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Combination of Placebo and Distraction Boosts Pain Relief

Last updated: Feb 06, 2012


According to a new study, the placebo effect and distraction, two strong psychological tools for fighting physical pain, can be used together for added benefit.

Scientists have known about the power of the placebo effect -- a positive change in health attributable to suggestion rather than a specific chemical substance or medical procedure -- since the 1950s. No one knows exactly how it works, but it definitely does work. One study, for instance, showed that a saline injection after a tooth extraction worked as well as an injection of morphine, while another study explored the effects of pill color on certain drugs' effectiveness. (It turns out that stimulants work best when they're red or orange and sedatives work best when they're blue or green.)

Distraction, on the other hand, is a more straightforward pain-fighting tool: If you're thinking about a hard math problem or other challenging puzzle, it's hard to think about pain.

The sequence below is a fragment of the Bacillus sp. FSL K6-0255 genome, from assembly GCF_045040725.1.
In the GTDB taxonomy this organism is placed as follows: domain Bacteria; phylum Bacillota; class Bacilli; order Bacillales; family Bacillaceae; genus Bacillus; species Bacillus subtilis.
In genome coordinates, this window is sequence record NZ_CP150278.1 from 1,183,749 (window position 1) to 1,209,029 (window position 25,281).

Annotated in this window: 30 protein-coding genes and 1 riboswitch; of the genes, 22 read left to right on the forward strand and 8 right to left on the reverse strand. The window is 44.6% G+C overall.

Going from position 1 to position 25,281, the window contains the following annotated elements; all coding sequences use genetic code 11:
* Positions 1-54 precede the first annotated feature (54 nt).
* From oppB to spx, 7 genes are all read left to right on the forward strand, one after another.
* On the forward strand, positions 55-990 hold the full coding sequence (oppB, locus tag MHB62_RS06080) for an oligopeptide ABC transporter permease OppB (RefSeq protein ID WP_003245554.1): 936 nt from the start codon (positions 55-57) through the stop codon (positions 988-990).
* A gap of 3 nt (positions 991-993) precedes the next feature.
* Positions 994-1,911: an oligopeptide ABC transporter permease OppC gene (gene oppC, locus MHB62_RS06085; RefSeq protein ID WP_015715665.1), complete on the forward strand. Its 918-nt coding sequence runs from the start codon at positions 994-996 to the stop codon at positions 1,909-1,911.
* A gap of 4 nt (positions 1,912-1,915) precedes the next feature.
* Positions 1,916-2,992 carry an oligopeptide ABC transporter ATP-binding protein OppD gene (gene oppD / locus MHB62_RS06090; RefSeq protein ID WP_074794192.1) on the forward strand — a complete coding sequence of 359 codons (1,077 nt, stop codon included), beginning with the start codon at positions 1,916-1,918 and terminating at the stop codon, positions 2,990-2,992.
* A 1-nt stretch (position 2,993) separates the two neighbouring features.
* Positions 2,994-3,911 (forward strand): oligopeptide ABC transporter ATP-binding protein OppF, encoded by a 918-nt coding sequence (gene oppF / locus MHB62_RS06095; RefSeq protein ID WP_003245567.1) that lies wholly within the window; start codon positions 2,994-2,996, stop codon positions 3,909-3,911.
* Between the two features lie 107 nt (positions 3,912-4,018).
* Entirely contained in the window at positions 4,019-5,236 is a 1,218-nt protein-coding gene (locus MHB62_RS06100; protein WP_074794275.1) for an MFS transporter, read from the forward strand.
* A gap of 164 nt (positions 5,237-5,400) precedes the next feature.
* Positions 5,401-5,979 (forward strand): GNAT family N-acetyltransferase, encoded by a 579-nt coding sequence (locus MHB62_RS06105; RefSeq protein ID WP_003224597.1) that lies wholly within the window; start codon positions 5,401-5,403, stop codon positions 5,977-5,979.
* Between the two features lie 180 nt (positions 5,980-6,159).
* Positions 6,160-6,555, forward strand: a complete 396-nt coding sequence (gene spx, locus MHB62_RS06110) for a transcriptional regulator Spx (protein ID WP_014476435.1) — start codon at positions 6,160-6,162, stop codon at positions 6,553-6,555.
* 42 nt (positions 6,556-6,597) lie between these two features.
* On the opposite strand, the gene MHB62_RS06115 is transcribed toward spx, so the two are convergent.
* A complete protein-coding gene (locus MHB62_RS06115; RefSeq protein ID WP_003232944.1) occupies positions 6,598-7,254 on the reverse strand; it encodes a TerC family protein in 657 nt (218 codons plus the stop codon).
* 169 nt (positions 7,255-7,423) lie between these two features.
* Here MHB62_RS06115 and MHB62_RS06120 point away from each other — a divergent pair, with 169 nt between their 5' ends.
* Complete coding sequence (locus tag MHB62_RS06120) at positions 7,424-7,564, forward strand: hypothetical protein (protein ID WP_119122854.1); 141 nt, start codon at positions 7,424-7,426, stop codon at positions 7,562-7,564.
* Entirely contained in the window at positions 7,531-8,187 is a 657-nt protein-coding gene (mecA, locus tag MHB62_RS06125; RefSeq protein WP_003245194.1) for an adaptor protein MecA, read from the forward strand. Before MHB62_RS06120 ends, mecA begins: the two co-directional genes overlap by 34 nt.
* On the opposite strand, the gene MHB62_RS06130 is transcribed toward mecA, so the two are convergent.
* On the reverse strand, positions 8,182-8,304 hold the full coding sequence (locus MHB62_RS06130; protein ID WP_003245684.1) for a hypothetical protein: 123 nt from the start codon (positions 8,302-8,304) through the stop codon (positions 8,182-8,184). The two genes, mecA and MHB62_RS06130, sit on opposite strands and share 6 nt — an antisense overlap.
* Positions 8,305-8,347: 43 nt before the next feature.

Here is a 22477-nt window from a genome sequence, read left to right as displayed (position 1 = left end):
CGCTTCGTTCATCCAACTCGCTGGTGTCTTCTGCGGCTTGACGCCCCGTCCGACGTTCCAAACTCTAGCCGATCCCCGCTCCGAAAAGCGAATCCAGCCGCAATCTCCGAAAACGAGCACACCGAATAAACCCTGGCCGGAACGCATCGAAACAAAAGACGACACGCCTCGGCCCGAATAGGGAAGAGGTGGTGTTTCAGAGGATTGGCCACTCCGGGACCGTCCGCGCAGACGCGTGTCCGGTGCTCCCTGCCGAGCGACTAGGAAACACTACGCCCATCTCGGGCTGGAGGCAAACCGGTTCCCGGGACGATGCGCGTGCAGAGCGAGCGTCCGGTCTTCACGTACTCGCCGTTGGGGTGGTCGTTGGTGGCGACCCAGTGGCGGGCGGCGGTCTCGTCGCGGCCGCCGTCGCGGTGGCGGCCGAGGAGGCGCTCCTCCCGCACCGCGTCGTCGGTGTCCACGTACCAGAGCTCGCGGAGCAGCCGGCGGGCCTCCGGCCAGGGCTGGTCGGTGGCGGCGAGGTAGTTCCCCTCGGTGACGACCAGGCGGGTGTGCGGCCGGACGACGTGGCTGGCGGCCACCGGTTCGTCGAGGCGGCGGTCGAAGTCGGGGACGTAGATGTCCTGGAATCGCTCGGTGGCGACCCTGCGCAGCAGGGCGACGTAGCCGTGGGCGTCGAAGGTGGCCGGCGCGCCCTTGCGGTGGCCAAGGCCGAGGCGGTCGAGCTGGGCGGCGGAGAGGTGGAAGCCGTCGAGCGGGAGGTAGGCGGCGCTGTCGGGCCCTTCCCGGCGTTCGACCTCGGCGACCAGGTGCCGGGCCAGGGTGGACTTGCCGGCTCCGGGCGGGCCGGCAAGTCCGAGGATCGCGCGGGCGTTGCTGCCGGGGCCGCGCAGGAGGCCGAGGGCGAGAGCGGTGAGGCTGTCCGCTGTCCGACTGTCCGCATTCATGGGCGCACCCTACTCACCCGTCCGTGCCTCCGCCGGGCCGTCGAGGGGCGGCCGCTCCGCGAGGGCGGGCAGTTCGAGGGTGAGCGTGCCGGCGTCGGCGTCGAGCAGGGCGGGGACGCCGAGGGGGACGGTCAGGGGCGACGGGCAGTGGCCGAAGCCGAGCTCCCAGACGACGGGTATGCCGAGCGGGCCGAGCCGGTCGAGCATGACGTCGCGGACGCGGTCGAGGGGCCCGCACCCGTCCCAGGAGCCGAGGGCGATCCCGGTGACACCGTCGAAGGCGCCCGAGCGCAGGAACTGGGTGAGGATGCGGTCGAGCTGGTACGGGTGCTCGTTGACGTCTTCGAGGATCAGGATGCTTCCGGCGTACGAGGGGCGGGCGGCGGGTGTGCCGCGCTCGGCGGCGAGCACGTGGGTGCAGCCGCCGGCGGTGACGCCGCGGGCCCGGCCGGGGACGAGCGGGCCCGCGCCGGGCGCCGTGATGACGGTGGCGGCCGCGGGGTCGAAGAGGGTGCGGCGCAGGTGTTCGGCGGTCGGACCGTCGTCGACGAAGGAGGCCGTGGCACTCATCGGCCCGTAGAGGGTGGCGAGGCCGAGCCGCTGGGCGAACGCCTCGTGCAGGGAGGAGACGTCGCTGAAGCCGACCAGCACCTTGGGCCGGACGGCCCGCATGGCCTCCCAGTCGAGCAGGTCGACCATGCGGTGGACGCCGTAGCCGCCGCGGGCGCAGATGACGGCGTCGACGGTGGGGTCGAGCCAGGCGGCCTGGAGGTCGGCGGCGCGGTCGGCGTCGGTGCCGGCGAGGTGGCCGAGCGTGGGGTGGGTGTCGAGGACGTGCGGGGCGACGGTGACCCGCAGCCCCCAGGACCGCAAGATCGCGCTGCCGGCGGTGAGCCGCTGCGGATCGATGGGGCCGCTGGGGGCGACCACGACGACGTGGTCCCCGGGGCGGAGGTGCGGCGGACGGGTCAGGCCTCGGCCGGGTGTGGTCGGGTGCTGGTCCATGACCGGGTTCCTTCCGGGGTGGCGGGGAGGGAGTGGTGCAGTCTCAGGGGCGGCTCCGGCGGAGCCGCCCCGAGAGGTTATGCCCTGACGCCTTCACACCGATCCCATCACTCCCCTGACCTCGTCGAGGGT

Up until this point, scientists thought that distraction and the placebo effect wouldn't work together for the same reason that trying to work on two different mental puzzles wouldn't work -- because the brain would only be able to do one at a time. New research shows that, while the two phenomena do both happen in the same part of the brain, they don't cancel each other out.

In a small study published in Psychological Studies, researchers asked participants to rate the pain they felt from a heated metal square applied to their skin. Participants were then given a topical cream to apply, which researchers described as either a powerful analgesic (false) or a standard hand cream (true). In some of the sessions, researchers asked participants to work on a challenging mental problem in addition to applying the cream, and then rate the pain they felt.

PsychCentral reported that when both approaches were combined, "the level of pain reduction that people experienced added up. There was no interference between them," says Jason T. Buhle, a lead author at Columbia University. "That suggests they rely on separate mechanisms."

Research into the mechanisms at work in the placebo effect is certainly interesting on its own, but there are practical applications too: If the two strategies build on each other instead of interfering with each other, they can be combined clinically to help with pain relief.

"This study shows you can use them together and get the maximum bang for your buck without medications," Buhle said.

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